November 15, 2010: Multiple Municipal Madness

Home rule, the concept that local officials know best what local residents want and need, has a long and cherished history in New Jersey. The proliferation of local government units in New Jersey came about for many reasons-temperance, racism, road maintenance and zoning issues. It is the story of separation and exclusion, of division and greed, of preservation of prerogatives and prejudices. Alan J. Karcher in his 1998 book, New Jersey’s “Multiple Municipal Madness,” said the present political map “is a story that supports the conclusion that these lines are rarely the product of chance; rather, they were drawn by politicians with very human foibles and frailties.”

The large number of municipalities and school districts with small populations in New Jersey is thought by some to be the reason for the state’s high property taxes. And, in a quest to identify ways to curtail those taxes, home rule has come under fire. It is easy to see why. With 566 municipalities and 604 public school districts, the small state of New Jersey ranks 24th in terms of total number of units and first in the number of local government and school districts per square mile.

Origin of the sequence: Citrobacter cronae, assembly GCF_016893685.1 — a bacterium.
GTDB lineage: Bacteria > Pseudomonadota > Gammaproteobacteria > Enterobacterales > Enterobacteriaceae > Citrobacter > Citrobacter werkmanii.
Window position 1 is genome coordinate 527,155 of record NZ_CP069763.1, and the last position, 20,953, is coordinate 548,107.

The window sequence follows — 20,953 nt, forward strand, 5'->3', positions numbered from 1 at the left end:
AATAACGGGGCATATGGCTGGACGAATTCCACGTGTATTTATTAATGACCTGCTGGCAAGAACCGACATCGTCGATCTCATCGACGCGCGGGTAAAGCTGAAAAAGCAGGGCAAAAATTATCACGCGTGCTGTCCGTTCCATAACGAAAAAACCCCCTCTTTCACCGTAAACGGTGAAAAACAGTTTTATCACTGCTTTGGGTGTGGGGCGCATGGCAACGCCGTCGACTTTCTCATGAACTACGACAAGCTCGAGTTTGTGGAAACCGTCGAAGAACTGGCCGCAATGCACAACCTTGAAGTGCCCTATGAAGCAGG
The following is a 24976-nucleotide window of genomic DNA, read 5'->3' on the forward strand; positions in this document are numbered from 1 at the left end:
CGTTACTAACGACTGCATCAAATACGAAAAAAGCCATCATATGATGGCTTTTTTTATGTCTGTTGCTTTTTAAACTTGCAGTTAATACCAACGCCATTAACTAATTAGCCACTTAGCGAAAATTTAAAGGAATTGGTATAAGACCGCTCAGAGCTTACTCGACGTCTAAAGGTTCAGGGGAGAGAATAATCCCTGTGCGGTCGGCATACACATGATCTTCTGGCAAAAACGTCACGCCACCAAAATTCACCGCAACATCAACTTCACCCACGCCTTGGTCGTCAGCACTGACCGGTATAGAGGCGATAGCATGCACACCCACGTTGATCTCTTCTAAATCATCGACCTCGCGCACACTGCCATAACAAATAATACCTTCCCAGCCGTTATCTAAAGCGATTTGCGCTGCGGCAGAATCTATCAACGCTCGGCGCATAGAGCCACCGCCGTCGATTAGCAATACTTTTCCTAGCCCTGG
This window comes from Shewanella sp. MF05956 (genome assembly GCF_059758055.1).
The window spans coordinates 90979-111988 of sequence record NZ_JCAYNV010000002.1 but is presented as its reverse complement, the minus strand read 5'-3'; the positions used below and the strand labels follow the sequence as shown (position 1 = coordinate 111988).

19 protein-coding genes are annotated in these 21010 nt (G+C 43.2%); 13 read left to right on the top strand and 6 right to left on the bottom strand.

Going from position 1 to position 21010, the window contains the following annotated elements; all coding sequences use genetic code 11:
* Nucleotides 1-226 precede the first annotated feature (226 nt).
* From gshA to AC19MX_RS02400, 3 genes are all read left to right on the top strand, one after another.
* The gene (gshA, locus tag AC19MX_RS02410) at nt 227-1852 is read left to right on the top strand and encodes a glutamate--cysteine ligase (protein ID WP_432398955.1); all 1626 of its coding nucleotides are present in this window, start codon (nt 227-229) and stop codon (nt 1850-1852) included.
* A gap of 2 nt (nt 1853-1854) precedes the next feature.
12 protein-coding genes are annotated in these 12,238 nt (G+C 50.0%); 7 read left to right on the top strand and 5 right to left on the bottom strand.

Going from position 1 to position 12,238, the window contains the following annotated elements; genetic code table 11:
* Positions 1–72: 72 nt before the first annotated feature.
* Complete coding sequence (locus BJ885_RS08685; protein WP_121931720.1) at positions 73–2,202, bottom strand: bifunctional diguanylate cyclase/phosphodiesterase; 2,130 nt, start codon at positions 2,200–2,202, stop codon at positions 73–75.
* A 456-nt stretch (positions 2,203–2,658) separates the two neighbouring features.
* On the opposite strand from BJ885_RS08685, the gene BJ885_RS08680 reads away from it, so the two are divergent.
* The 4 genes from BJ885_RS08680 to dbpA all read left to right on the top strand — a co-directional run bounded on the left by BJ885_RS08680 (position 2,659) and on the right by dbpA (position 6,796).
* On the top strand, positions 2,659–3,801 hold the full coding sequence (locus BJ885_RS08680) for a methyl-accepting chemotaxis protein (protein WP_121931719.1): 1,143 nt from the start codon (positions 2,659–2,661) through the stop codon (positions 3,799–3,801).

Last week, Senate President Stephen M. Sweeney, along with mayors from across the state, announced the beginning of a public push to encourage municipalities to share services, which he said would provide more savings for property tax owners than the 33 bills included in Governor Chris Christie’s so-called Tool Kit. In his announcement, Sen. Sweeney specifically said more municipalities should consider sharing services such as police, garbage collection, public works and animal control services.

Incentives have already been in place to do this. For a number of years, the state Department of Community Affairs provided additional special assistance to municipalities that entered into shared services agreements. However, the thinking behind the program was flawed because the state paid municipalities to share services under the presumption that they would be cheaper because of economies of scale. But if they were cheaper, that alone should have been enough justification to want to share services. Another drawback was that the amount of assistance provided was not sufficient to bring about significant change.

Only one of the 33 bills included in Christie’s Tool Kit specifically mentions consolidation. This bill, A2953, sponsored by Assemblyman Erik Peterson and Assemblywomen Alison Littell McHose and Caroline Casagrande, would make it easier for municipalities and school districts to merge their staffs by guaranteeing civil service protections to the affected employees.

Property taxes in New Jersey are state taxpayers’ greatest burden. New Jersey collects more revenue from property taxes than it does from its three largest state revenue sources (income, sales and corporate business taxes) combined. If sharing municipal services and consolidating local government units will help alleviate this burden, they should be encouraged. Municipal and school leaders must be willing to consider these options if, in fact, bigger may be cheaper and better.